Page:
The Tennessee Walking Horse performs the flat foot walk, running walk, and canter. These  are the three gaits for which the Tennessee Walking Horse is famous, with the running walk being an inherited natural gait unique to this breed. The Tennessee Walking Horse will also call upon it's racing blood and do a smooth, fast gallop, if you need to get somewhere or catch something.

2010 World Equestrian Games
Tennessee Walking Horse Breed Demonstration
Scot and Lynn MacGregor on Banner's Dixie Belle and Cash's Prime Time.

Many Tennessee Walking Horses are able to perform the rack, stepping pace, fox-trot, single-foot and other variations of the famous running walk.  While this is not desirable in the show ring, the above mentioned gaits are smooth easy trail riding gaits.

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The flat foot walk is a brisk, long-reaching walk that can cover from 4 to 8 miles an hour. This is a four cornered gait with each of the horse's feet hitting the ground separately at regular intervals. The horse will glide over the track left by the front foot with his hind foot (right rear over right front, left rear over left front). The action of the back foot slipping over the front track is known as over-stride.

Over-stride is unique to the walking horse breed. The hock should show only forward motion, with vertical hock action being highly undesirable. A Tennessee Walking Horse will nod its head in rhythm with the cadence of its feet. This nodding head motion, with the over-stride, are two features that are unique to the Tennessee Walking Horse. This unique head motion along with over-stride are the two main things the judge should take into consideration when judging a Tennessee Walking Horse.


The running walk is the gait for which the walking horse is most noted!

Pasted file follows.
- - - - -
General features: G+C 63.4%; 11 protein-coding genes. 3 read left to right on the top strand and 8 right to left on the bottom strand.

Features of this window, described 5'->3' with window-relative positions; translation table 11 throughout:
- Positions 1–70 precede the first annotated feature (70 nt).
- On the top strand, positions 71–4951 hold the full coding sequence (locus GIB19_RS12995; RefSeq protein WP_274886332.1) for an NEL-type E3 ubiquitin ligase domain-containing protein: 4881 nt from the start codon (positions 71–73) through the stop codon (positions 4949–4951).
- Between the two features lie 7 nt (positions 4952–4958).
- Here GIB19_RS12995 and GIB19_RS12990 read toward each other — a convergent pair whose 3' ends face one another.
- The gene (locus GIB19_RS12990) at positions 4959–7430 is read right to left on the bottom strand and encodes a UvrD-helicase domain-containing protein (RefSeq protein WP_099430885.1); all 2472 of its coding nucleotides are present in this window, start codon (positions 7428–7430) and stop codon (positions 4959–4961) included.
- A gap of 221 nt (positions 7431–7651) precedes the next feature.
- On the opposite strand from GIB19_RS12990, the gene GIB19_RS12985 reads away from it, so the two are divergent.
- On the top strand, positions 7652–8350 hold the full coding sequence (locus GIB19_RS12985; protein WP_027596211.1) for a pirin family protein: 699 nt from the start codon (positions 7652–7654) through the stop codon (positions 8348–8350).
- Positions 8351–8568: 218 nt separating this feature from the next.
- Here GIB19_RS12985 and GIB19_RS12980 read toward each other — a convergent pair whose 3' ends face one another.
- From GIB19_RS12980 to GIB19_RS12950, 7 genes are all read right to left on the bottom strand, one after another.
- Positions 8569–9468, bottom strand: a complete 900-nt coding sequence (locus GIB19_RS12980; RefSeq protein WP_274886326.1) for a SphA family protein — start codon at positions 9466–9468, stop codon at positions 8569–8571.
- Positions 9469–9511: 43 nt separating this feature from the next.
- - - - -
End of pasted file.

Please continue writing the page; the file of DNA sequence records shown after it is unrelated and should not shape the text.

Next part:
This extra-smooth gliding gait is basically the same as the flat walk with a marked increase in speed. This breed can travel 10 to 20 miles per hour at this gait. As the speed is increased, the horse over-steps the front track with the back foot by from 6 to 18 inches. The more "stride" the horse has, the better "walker" it is considered to be, for this gives the rider a feeling of gliding through the air as if propelled by some powerful but smooth-running machine.

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Since their gaits are easy for them to perform, Walking Horses relax certain muscles while doing the running-walk; some nod their heads in rhythmic timing, swing their ears in perfect motion, and some even snap their teeth. The running walk is a smooth, easy gait for both horse and rider. It is basically the same gait as the flat walk, with an increase in speed, and length of stride. There should be a noticeable difference in the rate of speed between the flat walk and the running walk, but a good running walk should never allow proper form to be sacrificed for excessive speed. A true Tennessee Walking Horse will continue to nod while performing the running walk. Judging should not be influenced by speed, but rather by the true form exhibited.

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The third gait is the canter, which is a collected gallop. The canter is performed in much the same way as other breeds, but the walking horse seems to have a more relaxed way of performing this gait. The canter is a forward movement performed in a diagonal manner to the right or to the left. On the right lead, the horse should start the gait in this order: left hind, right hind and left fore together-then right fore. The order for the left lead is: right hind, left hind and right fore, then left fore.

When performed in a ring, the animal should lead his canter with the fore leg to the inside of the ring.  In the canter, the horse gives a rider an easy rolling motion with lots of spring and rhythm, that is likened to a rocking chair. This is often referred to as the "rocking-chair-gait".


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Revised: June 22, 2017